(Note: this piece originally appeared on my (TW) Tumblr as part of my Informalities series, on 02 October  2015). 

I’ve written before about the illuminating practice of revistation–of re-watching, of re-reading, of re-playing–and discovering new layers to works as you gain in years and experience. Few other films have improved upon revisitation as much as David Lynch’s 2001 masterpiece, MULHOLLAND DRIVE.

When I first saw the film, I hated it. Couldn’t figure out a single thing going on, couldn’t make heads or tails of just what, precisely, the hell Lynch was going after. After that first viewing, the clamshelled film sat in a variety of moving boxes as I meandered from place to place, life to life, career iteration to career iteration, the grand illusion of my youth, that I had figured out what I wanted to be when I grew up, mercifully shattered and splayed across all forms of burnt bridges and decimated post-apocalyptic wastelands, like Cleveland.

A few months ago, I revisted MULHOLLAND DRIVE and could not find a scintilla of the issues that led me to despise the film upon my first viewing, finding instead a surreal, terrifying beauty of lost souls and broken dreams scattered across the fever dream-SUNSET BOULEVARD-vision of Los Angeles that Lynch so ably hurls upon the screen, an unforgettable tapestry of weird and wonderful characters that pull one another in directions only Lynch could craft.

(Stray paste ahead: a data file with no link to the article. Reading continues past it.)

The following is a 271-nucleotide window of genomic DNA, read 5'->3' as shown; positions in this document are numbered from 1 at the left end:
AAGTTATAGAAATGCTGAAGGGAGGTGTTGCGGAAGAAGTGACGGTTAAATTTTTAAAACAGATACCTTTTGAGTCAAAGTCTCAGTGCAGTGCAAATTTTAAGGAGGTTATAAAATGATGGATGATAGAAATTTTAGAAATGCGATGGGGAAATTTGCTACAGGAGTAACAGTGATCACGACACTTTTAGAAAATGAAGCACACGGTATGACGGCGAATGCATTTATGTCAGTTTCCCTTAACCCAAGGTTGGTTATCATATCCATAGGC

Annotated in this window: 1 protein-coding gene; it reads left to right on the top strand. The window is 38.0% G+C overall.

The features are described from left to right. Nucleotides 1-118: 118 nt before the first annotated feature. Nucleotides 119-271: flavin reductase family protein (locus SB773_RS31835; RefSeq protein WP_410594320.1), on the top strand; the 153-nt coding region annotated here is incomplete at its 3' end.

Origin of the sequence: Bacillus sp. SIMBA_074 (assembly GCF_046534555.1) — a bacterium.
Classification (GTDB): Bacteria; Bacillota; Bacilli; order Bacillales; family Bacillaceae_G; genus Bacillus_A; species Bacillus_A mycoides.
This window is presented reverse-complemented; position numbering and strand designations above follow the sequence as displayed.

Revistation is all about looking at works without the preconceptions and predjudices you held from the first viewing and looking upon it instead with new eyes, a beginner’s mind, as if you’re seeing it for the first time. If you can do that, you often find your disdain was unfounded, that you weren’t ready for the work when you first encountered it. When you’re ready, the work finds you again; so it was with MULHOLLAND DRIVE, now one of my favorite films.